Want to engage with myself and the team at Watson’s Daily about these stories? Why not ask us something in the Forum HERE. It’d be great to hear what you think!



AstraZeneca goes shopping, Disney clamps down and landlords faces weakening commercial property values…

In a quick scoot around some of today’s other interesting stories, AstraZeneca to buy US biotech CinCor in $1.8bn deal (Financial Times, Hannah Kuchler and Jamie Smyth) shows that the pharmaceuticals giant has agreed to buy CinCor at a whopping 121% premium to CinCor’s closing price on Friday. AstraZeneca is doing this to help expand its pipeline of heart and kidney drugs and the deal itself was one of many announced at JP Morgan’s healthcare conference in San Francisco, the pharmaceutical industry’s biggest annual gathering. AstraZeneca/CinCor: deal may herald start of biotech buying spree (Financial Times, Lex) says that more deals may be in the pipeline as the whole sector got sold off last year.

Disney requires workers to come to office four days a week, starting in March (Wall Street Journal, Robbie Whelan) highlights another blow for WFH fans as new/returning chief exec Bob Iger gets busy with one of the most comprehensive return-to-office

policies of a big US company since the pandemic. This is unsurprising given that Iger has the excuse that he’s trying to turn things around and all hands will be required on deck. I would expect more companies to go down this road over time as I think many employers prefer to see their employees toiling in front of their eyes!

Then in Landlords hit by £130bn slump in commercial property values (The Times, Tom Howard) we see that CBRE’s monthly index showed that the value of commercial properties in Britain fell by £130bn last year thanks to rising interest rates and the prospect of recession. Commercial property capital values fell by 3% just last month, which means that commercial property values dropped by 13.3% over the course of last year. This contrasts with the previous year which saw a 13.8% rise.  Industrial units did particularly badly, as did warehouses (although I still reckon warehouses are a decent long-term bet!). This all coincides with Goldman Sachs’s predictions that commercial property values will fall by up to 20% by the end of 2024 versus levels reached last summer.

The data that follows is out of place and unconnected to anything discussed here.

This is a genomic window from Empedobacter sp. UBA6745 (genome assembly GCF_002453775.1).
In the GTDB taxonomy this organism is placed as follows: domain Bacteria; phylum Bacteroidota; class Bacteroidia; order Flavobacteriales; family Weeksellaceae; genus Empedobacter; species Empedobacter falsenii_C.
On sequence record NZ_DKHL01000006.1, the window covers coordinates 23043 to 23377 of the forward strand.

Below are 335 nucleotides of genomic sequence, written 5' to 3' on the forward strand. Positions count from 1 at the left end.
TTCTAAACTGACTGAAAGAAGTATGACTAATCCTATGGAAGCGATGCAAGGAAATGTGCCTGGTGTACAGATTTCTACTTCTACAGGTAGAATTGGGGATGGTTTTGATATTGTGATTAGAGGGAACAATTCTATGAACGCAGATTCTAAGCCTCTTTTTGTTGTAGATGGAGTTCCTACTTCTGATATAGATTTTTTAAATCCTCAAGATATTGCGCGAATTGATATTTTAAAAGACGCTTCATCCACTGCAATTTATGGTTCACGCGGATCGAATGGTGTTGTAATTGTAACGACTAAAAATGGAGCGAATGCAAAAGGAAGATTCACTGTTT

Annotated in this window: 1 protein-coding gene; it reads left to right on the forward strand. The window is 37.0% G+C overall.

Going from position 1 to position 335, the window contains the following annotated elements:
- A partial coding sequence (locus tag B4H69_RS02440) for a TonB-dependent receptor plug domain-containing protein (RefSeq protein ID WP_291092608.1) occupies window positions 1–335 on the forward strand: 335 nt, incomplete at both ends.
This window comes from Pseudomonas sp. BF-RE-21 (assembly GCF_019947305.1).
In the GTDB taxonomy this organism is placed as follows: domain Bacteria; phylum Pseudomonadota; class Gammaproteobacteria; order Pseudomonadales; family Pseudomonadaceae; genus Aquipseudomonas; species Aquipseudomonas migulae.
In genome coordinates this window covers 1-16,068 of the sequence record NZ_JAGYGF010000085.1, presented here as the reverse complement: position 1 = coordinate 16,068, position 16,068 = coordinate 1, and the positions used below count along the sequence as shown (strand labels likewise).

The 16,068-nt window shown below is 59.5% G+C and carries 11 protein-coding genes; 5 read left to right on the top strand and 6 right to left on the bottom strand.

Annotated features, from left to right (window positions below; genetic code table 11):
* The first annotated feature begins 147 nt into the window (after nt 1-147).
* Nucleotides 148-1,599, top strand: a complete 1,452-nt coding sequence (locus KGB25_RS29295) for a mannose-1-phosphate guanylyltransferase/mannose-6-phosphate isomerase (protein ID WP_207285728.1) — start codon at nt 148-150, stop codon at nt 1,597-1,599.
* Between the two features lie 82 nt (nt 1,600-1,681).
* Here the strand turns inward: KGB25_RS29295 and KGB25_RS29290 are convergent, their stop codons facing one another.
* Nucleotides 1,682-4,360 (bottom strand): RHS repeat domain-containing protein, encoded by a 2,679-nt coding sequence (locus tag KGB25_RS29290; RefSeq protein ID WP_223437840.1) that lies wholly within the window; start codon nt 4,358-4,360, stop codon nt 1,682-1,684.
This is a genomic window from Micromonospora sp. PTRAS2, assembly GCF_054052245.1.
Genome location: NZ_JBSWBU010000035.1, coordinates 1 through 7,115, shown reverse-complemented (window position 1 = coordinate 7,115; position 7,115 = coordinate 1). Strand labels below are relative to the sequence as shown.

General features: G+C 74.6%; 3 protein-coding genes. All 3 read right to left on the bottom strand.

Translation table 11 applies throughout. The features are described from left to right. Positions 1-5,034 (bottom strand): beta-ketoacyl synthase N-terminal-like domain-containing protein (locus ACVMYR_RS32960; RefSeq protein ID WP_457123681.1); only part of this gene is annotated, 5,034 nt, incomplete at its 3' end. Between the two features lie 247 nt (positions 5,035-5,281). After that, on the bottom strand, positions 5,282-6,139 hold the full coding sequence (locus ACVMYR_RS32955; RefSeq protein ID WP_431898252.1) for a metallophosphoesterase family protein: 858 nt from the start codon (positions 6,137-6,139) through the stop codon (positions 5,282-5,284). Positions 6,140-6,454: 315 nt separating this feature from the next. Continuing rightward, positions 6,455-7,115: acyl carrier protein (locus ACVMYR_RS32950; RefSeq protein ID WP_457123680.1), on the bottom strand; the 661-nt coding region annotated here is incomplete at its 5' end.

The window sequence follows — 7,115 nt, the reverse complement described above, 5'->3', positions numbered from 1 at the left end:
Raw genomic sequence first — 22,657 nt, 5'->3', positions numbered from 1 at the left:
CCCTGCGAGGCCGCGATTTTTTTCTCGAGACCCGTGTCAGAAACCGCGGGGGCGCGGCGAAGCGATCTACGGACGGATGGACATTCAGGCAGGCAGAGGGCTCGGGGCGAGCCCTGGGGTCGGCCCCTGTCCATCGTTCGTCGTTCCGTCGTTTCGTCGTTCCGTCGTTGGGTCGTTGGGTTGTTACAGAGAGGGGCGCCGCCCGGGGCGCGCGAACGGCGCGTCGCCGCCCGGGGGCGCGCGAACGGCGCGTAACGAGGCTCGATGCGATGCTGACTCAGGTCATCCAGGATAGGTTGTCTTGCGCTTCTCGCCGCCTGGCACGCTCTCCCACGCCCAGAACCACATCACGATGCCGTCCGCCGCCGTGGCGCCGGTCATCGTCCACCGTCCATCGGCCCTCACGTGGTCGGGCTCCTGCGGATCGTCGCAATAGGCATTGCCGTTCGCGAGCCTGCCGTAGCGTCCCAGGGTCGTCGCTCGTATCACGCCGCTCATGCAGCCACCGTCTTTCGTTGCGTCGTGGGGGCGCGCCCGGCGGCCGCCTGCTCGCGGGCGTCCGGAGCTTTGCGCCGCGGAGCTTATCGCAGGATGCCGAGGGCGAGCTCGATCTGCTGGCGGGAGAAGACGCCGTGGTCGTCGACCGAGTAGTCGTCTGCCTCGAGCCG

Want to engage with myself and the team at Watson’s Daily about these stories? Why not ask us something in the Forum HERE. It’d be great to hear what you think!



…in other news…

It takes a certain type of person to take up a cause worth fighting for. Do you think that Man called Graeme calls for more baby Graemes to stop the extinction of Graeme (Metro, Joe Roberts) is such a cause? I recall that there is an annual gathering of Nigels who want to celebrate their inherent “Nigel-ness” and seek solidarity for a name that is losing popularity. I wonder where the whole Graeme and Nigel thing stands in relation to all the Keiths out there…then I also thought I mention an idea for you if you are into unusual footwear collabs in Converse teaming up with Cup Noodle for three pairs of shoes inspired by iconic packaging (SoraNews24, Dale Roll). They are sure to be an “instant” success. Badumtish.

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Some of today’s market, commodity & currency moves (as at hrs green is up, red is down). THIS IS INTENDED AS A ROUGH GUIDE ONLY!

FTSE 100 *Dow Jones *S&P 500 *Nasdaq*DAX *CAC-40 *Nikkei **Shanghai **